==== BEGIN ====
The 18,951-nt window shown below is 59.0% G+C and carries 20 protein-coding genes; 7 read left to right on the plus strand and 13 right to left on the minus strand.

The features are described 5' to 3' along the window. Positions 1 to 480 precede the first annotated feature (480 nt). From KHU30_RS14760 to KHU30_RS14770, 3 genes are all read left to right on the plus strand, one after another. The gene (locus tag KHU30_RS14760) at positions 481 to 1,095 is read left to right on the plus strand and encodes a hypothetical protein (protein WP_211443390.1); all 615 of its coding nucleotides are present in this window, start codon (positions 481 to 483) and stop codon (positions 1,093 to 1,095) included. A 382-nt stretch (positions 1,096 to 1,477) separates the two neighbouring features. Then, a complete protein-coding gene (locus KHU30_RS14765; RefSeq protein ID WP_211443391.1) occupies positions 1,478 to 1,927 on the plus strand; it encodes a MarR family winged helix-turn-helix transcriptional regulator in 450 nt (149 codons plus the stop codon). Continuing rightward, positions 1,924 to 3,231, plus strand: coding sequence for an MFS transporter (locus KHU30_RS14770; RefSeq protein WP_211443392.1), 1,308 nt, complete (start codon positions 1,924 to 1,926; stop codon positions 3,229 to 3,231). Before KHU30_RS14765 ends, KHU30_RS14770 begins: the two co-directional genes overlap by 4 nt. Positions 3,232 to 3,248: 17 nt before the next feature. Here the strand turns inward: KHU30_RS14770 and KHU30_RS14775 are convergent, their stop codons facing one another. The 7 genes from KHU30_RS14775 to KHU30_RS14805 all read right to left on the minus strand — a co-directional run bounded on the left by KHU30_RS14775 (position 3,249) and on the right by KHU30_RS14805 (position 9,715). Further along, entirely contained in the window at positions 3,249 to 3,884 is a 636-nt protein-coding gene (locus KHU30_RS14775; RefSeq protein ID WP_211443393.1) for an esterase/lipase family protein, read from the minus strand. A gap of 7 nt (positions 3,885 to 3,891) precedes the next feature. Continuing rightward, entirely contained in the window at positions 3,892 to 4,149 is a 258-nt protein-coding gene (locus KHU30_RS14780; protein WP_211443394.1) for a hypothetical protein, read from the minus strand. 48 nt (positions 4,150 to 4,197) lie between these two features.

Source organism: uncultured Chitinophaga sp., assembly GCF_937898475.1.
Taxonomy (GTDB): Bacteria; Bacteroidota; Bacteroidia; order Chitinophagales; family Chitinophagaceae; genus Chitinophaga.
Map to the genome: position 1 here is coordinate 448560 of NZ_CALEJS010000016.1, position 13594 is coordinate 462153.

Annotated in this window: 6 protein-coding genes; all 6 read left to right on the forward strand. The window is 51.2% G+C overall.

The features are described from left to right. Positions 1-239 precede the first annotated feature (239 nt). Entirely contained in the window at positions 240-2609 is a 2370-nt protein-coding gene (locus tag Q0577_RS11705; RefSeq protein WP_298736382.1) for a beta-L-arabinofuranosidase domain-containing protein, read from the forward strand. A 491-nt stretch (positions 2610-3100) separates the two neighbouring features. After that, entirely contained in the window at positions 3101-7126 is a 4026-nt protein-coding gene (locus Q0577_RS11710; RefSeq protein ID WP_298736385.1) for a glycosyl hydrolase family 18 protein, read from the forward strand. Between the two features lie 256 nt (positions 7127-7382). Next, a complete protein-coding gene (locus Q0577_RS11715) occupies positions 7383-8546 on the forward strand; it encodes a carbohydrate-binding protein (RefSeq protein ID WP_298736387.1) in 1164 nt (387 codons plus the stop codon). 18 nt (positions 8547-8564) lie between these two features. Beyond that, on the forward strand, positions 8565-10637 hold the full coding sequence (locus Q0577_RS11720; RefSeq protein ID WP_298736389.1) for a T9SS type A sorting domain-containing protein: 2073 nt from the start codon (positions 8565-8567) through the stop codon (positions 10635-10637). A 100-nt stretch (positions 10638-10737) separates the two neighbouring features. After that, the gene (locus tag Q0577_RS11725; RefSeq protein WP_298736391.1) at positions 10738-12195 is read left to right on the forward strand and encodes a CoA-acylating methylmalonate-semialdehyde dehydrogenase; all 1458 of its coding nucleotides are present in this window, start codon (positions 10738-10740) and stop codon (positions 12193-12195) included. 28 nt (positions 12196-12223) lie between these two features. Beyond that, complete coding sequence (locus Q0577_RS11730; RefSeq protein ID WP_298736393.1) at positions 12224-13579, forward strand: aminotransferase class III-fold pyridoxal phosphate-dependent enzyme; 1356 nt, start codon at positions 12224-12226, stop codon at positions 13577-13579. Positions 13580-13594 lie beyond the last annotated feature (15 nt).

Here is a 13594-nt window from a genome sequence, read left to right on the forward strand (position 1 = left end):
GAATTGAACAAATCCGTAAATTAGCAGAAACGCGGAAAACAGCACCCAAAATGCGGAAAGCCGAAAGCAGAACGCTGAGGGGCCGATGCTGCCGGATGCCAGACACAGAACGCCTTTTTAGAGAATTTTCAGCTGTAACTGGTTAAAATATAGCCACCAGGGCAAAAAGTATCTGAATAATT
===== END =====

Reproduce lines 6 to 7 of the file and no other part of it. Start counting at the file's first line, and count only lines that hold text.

Annotated in this window: 6 protein-coding genes; all 6 read left to right on the forward strand. The window is 51.2% G+C overall.

The features are described from left to right. Positions 1-239 precede the first annotated feature (239 nt). Entirely contained in the window at positions 240-2609 is a 2370-nt protein-coding gene (locus tag Q0577_RS11705; RefSeq protein WP_298736382.1) for a beta-L-arabinofuranosidase domain-containing protein, read from the forward strand. A 491-nt stretch (positions 2610-3100) separates the two neighbouring features. After that, entirely contained in the window at positions 3101-7126 is a 4026-nt protein-coding gene (locus Q0577_RS11710; RefSeq protein ID WP_298736385.1) for a glycosyl hydrolase family 18 protein, read from the forward strand. Between the two features lie 256 nt (positions 7127-7382). Next, a complete protein-coding gene (locus Q0577_RS11715) occupies positions 7383-8546 on the forward strand; it encodes a carbohydrate-binding protein (RefSeq protein ID WP_298736387.1) in 1164 nt (387 codons plus the stop codon). 18 nt (positions 8547-8564) lie between these two features. Beyond that, on the forward strand, positions 8565-10637 hold the full coding sequence (locus Q0577_RS11720; RefSeq protein ID WP_298736389.1) for a T9SS type A sorting domain-containing protein: 2073 nt from the start codon (positions 8565-8567) through the stop codon (positions 10635-10637). A 100-nt stretch (positions 10638-10737) separates the two neighbouring features. After that, the gene (locus tag Q0577_RS11725; RefSeq protein WP_298736391.1) at positions 10738-12195 is read left to right on the forward strand and encodes a CoA-acylating methylmalonate-semialdehyde dehydrogenase; all 1458 of its coding nucleotides are present in this window, start codon (positions 10738-10740) and stop codon (positions 12193-12195) included. 28 nt (positions 12196-12223) lie between these two features. Beyond that, complete coding sequence (locus Q0577_RS11730; RefSeq protein ID WP_298736393.1) at positions 12224-13579, forward strand: aminotransferase class III-fold pyridoxal phosphate-dependent enzyme; 1356 nt, start codon at positions 12224-12226, stop codon at positions 13577-13579. Positions 13580-13594 lie beyond the last annotated feature (15 nt).